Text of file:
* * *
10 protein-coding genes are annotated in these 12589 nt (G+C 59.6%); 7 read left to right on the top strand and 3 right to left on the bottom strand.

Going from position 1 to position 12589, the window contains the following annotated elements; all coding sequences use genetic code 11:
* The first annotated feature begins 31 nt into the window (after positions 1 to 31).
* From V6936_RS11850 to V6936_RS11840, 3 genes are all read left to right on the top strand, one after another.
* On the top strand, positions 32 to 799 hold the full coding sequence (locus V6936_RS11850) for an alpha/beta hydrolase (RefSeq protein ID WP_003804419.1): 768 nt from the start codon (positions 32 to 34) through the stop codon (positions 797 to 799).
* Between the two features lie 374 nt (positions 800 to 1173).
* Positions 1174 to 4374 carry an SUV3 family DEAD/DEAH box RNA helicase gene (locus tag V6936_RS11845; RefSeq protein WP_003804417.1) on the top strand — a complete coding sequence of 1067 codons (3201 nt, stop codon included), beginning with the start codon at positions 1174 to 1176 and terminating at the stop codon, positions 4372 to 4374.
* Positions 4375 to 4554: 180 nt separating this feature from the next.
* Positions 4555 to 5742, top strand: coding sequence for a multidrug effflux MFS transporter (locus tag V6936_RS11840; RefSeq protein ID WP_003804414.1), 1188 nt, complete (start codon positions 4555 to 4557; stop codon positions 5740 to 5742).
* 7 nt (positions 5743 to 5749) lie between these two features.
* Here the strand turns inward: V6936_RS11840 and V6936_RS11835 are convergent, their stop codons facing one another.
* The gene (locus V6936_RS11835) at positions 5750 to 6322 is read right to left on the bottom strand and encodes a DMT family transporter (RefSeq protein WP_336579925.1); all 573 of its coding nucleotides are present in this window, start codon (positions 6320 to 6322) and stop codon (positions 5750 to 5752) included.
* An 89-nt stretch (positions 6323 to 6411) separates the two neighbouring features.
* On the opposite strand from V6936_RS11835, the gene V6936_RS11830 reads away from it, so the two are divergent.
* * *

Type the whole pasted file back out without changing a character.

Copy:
10 protein-coding genes are annotated in these 12589 nt (G+C 59.6%); 7 read left to right on the top strand and 3 right to left on the bottom strand.

Going from position 1 to position 12589, the window contains the following annotated elements; all coding sequences use genetic code 11:
* The first annotated feature begins 31 nt into the window (after positions 1 to 31).
* From V6936_RS11850 to V6936_RS11840, 3 genes are all read left to right on the top strand, one after another.
* On the top strand, positions 32 to 799 hold the full coding sequence (locus V6936_RS11850) for an alpha/beta hydrolase (RefSeq protein ID WP_003804419.1): 768 nt from the start codon (positions 32 to 34) through the stop codon (positions 797 to 799).
* Between the two features lie 374 nt (positions 800 to 1173).
* Positions 1174 to 4374 carry an SUV3 family DEAD/DEAH box RNA helicase gene (locus tag V6936_RS11845; RefSeq protein WP_003804417.1) on the top strand — a complete coding sequence of 1067 codons (3201 nt, stop codon included), beginning with the start codon at positions 1174 to 1176 and terminating at the stop codon, positions 4372 to 4374.
* Positions 4375 to 4554: 180 nt separating this feature from the next.
* Positions 4555 to 5742, top strand: coding sequence for a multidrug effflux MFS transporter (locus tag V6936_RS11840; RefSeq protein ID WP_003804414.1), 1188 nt, complete (start codon positions 4555 to 4557; stop codon positions 5740 to 5742).
* 7 nt (positions 5743 to 5749) lie between these two features.
* Here the strand turns inward: V6936_RS11840 and V6936_RS11835 are convergent, their stop codons facing one another.
* The gene (locus V6936_RS11835) at positions 5750 to 6322 is read right to left on the bottom strand and encodes a DMT family transporter (RefSeq protein WP_336579925.1); all 573 of its coding nucleotides are present in this window, start codon (positions 6320 to 6322) and stop codon (positions 5750 to 5752) included.
* An 89-nt stretch (positions 6323 to 6411) separates the two neighbouring features.
* On the opposite strand from V6936_RS11835, the gene V6936_RS11830 reads away from it, so the two are divergent.